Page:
Perhaps this is why, when we asked Summer (another student from the PYC) what we could do to support their organization she responded “tell people how we are, how we live, who we are; we are not terrorists, we are just ordinary civilians.” Except, they are more extraordinary than ordinary. The Palestine Youth Committee is made up of students and youth in Gaza, many of whom, like Hazem & Summer, have lost scholarships due to the siege and Israeli-imposed, internationally enforced travel restrictions placed on Palestinians. As a result of these restrictions, the students have decided to use videoconferences, websites, and other technological tools to connect with other students and young people around the world. When we met with them in Gaza City, the students kept talking about their “big dreams” of what they want to build, the networks they want to create, the actions they want to take. We talked about connecting them with student organizations doing Divestment work on their campuses as well as other student organizations that work on other, relevant issues, such as immigrant rights (also, of course, about borders & freedom of movement). The “big dreams” kept getting bigger, for all of us, young and old, and everywhere in between.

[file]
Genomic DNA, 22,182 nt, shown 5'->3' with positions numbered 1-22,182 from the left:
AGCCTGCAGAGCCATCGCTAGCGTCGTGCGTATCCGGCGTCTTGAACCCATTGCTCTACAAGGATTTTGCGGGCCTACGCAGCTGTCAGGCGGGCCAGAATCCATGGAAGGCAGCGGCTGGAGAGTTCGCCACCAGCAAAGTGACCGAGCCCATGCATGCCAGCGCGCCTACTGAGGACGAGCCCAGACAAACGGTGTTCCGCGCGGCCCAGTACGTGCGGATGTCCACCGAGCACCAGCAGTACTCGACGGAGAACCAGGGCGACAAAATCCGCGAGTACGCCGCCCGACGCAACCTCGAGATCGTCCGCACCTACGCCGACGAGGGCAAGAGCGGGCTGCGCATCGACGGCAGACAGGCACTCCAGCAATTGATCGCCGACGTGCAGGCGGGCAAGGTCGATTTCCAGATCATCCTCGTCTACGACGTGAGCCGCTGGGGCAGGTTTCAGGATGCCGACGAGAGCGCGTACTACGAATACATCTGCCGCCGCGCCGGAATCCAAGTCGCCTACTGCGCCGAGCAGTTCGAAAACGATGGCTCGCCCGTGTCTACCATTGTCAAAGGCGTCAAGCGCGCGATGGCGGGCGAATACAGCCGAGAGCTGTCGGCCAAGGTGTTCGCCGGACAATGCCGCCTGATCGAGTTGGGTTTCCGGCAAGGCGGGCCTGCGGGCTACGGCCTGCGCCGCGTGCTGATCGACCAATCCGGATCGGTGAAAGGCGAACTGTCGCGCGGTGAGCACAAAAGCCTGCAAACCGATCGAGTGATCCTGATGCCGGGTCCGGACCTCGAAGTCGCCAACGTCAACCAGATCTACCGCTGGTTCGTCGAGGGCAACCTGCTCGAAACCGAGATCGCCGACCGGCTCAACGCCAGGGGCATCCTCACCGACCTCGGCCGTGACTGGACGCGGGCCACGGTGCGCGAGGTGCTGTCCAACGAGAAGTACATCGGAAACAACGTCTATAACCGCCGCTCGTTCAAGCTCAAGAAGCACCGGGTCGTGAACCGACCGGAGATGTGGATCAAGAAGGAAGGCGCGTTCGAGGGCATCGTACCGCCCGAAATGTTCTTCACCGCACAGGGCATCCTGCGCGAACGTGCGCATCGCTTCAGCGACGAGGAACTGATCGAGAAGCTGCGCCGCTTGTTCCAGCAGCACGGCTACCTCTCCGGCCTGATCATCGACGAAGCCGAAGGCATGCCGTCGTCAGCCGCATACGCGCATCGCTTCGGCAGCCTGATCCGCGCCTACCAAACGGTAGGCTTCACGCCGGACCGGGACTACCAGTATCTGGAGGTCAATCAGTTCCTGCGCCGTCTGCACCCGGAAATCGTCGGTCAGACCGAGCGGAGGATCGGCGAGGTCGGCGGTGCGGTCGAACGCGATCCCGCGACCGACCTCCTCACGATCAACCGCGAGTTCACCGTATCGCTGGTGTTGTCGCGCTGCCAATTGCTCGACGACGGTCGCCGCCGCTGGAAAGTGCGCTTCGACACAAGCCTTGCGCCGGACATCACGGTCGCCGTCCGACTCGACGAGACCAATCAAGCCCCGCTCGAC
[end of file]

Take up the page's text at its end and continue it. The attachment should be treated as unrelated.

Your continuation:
I could go on and on, listing examples of how these students have been denied access to the education they deserve. However, they told us they don’t want to be seen as victims; they want to be seen as people with something to offer the world. I respect that. I also don’t want to make them into symbols of “hope” and “the future,” because while this is positive, it still distracts from their humanity. They are activists. They are young. They are empowered. And they are inspiring. Sitting with them at the Marna House, drinking tea and coffee, I could imagine meeting up with them again 30 years from now. By that time, some of us (“us” being the young people in the room) would be published authors, professors, non-profit executive directors, lawyers, mothers, fathers…etc. “Real grown ups.” “Successful.” But will we be successful? Will we have the opportunity to sit together one day in a free Palestine? Will other movements look to us the way we look to South Africa now, to learn how they dismantled Apartheid?